Now there’s a lot of tweeting but, grumpy old man that I am, I don’t think it’s the same thing. A tweet is a reaction, a link, or a quip, but I don’t think it takes the place of the sort of open-ended exploration you can get in a blog. I’m just sad that, outside the field of economics, there’s so little in the way of conversations between blogs.

      I also wonder what I would’ve been doing with my time had blogging never existed. Lots of emailing and posting to listservs, I guess. And maybe I would’ve written a few more books by now.

      • Mayo says:

        Andrew: At some point I’d like to go back to interspersing between the blog and an on-like publication as with the RMM volume, and “U-Phils”, but not til I finish my book. It is time-consuming, even as I’ve pulled back my posting,and the novelty can wear off, I guess. One of the justifications for me was posting pieces of the book, because it forced me to finish sections, and gave me quick feedback. But now I’m keeping most of it under wraps, but not all. When it’s done, I’ll likely focus on running workshops and conferences and the blog can connect with that.

  2. Hernan says:

    Congratulations. This blog is –in econspeak– a public good that we can all enjoy thanks to Andrew’s generosity. I have been doing more multi-level modeling in the last few years, much of it Bayesian. And visiting this blog has now become a daily ceremony (together with marginalrevolution). I particular enjoy the posts on “bulshit-detection”, i.e. when Andrew points out sloppy methods (sloppy thinking!) in published papers and popular press articles. I particular favorite of mine is when he “doesn’t understand” structural equation modeling and thing like that. I smile and discreetly fist-pump in front of my laptop.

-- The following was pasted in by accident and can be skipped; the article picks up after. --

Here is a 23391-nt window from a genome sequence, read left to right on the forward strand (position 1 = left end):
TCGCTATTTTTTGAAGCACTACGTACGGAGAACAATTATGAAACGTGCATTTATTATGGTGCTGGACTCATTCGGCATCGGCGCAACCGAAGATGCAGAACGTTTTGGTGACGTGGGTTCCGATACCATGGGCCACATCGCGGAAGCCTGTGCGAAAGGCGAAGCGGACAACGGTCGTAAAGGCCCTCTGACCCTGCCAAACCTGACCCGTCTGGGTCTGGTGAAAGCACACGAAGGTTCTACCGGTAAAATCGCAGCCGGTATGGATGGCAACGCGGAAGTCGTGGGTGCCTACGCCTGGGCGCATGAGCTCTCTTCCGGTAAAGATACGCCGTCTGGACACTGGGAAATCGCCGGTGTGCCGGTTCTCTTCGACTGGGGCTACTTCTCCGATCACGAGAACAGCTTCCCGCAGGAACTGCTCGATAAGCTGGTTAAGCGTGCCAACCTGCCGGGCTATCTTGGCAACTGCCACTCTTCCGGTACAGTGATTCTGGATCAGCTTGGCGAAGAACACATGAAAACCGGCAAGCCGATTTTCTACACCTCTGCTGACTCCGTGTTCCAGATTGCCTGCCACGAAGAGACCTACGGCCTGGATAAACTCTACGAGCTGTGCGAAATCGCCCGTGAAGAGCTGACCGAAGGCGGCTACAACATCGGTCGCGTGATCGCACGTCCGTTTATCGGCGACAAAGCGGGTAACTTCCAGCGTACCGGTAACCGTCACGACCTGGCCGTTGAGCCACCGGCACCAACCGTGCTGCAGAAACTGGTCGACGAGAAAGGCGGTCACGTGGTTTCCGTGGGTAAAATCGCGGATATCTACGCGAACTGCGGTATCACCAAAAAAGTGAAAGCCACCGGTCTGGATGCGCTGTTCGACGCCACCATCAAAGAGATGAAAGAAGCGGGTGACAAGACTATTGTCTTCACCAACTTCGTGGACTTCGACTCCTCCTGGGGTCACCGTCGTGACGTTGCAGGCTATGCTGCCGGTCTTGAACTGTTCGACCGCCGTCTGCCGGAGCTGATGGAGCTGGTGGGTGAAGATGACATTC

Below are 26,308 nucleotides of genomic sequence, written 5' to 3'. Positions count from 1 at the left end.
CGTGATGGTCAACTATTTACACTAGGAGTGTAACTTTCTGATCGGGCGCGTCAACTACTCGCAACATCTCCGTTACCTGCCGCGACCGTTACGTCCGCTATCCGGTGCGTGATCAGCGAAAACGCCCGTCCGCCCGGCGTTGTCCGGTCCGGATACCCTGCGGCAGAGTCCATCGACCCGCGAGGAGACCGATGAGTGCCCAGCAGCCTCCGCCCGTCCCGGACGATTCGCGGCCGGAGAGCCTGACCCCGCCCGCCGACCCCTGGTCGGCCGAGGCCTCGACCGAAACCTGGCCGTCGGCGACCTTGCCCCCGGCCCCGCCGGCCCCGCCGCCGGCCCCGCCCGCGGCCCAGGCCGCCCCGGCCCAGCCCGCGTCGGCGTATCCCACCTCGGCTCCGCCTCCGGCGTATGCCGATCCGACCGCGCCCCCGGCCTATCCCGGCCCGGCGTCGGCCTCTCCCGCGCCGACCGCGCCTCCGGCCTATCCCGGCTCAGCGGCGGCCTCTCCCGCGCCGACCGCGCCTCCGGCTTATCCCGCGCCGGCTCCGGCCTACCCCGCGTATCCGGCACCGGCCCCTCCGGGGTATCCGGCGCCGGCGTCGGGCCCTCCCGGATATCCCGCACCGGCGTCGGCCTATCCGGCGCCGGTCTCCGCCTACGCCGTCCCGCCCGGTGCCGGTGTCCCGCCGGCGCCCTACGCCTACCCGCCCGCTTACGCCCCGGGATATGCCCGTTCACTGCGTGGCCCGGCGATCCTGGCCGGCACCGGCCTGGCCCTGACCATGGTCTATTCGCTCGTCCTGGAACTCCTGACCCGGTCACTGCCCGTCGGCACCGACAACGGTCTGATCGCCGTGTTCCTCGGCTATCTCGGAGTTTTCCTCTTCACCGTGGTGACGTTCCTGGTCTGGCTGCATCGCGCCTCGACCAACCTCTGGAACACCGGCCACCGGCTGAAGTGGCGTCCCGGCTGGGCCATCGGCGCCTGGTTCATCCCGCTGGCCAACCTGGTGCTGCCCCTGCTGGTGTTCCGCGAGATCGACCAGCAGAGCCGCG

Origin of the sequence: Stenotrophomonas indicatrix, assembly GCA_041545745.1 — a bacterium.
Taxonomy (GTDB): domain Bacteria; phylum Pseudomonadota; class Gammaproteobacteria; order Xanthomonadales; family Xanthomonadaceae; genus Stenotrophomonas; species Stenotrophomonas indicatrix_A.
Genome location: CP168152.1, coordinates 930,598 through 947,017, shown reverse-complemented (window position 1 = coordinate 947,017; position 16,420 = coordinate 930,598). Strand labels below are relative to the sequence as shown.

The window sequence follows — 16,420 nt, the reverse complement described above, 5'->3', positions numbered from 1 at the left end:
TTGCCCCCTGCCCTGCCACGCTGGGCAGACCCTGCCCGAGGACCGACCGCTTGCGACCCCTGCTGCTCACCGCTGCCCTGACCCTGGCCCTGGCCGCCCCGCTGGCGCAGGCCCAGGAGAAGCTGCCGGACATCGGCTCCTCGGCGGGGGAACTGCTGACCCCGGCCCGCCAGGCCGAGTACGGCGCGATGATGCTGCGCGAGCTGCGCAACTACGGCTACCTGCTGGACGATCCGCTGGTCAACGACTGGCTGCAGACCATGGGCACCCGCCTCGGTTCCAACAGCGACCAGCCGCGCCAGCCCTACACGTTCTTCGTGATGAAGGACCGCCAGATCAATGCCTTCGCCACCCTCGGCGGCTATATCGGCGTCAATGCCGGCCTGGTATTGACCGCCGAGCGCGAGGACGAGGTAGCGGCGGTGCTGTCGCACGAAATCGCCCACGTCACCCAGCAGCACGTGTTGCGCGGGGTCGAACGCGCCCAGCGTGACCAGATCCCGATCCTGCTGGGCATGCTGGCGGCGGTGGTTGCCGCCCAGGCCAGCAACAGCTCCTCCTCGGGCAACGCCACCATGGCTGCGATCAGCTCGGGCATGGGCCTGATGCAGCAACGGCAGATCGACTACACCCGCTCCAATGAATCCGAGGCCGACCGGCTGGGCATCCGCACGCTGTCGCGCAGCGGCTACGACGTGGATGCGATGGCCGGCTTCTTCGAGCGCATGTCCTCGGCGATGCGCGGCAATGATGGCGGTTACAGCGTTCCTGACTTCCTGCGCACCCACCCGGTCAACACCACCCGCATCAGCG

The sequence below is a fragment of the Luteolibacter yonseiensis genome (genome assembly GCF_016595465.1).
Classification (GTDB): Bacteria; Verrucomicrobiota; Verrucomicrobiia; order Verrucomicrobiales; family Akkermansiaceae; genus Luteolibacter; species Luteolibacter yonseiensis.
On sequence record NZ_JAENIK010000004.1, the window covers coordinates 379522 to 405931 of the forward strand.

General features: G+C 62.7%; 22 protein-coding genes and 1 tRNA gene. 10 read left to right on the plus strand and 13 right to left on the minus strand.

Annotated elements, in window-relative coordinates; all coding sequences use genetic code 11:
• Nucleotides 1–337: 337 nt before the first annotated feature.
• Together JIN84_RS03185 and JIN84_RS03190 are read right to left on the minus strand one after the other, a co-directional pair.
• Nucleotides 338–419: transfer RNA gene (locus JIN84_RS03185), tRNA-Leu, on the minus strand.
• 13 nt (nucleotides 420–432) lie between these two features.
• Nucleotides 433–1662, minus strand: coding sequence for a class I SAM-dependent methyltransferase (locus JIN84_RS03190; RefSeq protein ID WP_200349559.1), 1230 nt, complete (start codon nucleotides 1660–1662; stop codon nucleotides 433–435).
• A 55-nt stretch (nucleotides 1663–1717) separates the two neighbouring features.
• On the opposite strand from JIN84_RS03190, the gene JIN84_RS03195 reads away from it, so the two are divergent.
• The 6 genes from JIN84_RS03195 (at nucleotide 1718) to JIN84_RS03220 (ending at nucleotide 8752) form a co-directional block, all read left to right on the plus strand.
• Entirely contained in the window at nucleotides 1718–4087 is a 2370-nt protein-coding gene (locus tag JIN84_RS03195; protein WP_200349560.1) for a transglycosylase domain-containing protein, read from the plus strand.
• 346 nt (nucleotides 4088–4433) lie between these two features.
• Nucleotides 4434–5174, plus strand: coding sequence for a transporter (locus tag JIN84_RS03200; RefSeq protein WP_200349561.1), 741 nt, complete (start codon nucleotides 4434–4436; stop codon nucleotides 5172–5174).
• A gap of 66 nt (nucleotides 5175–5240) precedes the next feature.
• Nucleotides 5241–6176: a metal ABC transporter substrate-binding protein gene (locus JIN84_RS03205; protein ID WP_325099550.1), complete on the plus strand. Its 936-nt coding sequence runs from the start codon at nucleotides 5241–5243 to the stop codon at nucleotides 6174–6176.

3. Anonymous says:

    congrats! (on behalf of the countless anonymous lurkers here…)

  4. Letian says:

    Congratulations! – From a person who reads you blog almost everyday in the past four years

  5. Congratulations! Your steady stream of interesting and informative posts is remarkable. I’m also very fond of the comments here (unlike nearly every other place in the internet), which I think you nicely set the tone for. I look forward to the next ten years — thanks!

  6. Fernando says:


    I also wonder what I would’ve been doing with my time had blogging never existed. Lots of emailing and posting to listservs, I guess.

    Well, that would have been a shame. Blogging is a great use of your time:

    blogging is a communication pattern that optimizes for the amount of awareness and influence that each keystroke can possibly yield. source

    So next time any reader wants to write an email about some stats problem they should do this little calculation.

    • Andrew says:


      I clicked on your links.

      I agree with the first one; indeed, I did have repetitive stress injury several years ago myself and, as I’ve written elsewhere, one of my reasons for blogging is to reach more people than would be reached by email.

      The second link seems just wrong to me, it seems to demonstrate the sort of deterministic reasoning and mindless attention-seeking that I hate. Although maybe I’m missing something, perhaps it’s a parody site?

  7. Keith O'Rourke says:

    Congrats and thanks.

    Your blog is a great way for me to keep thinking about applying statistics from many angles and different view points.

    Making a comment requires a level of thought and commitment and even given the possibility that someone might challenge it, its good practice.

    Looking forward to the next 10 years!

  8. Christian Hennig says:

    Congratulations to you, Andrew, and also to many commenters who make this blog even more of an event.

  9. […] Andrew Gelman has been blogging for 10 years. I was interested to read his comments that there used to be more back-and-forth among blogs 10 […]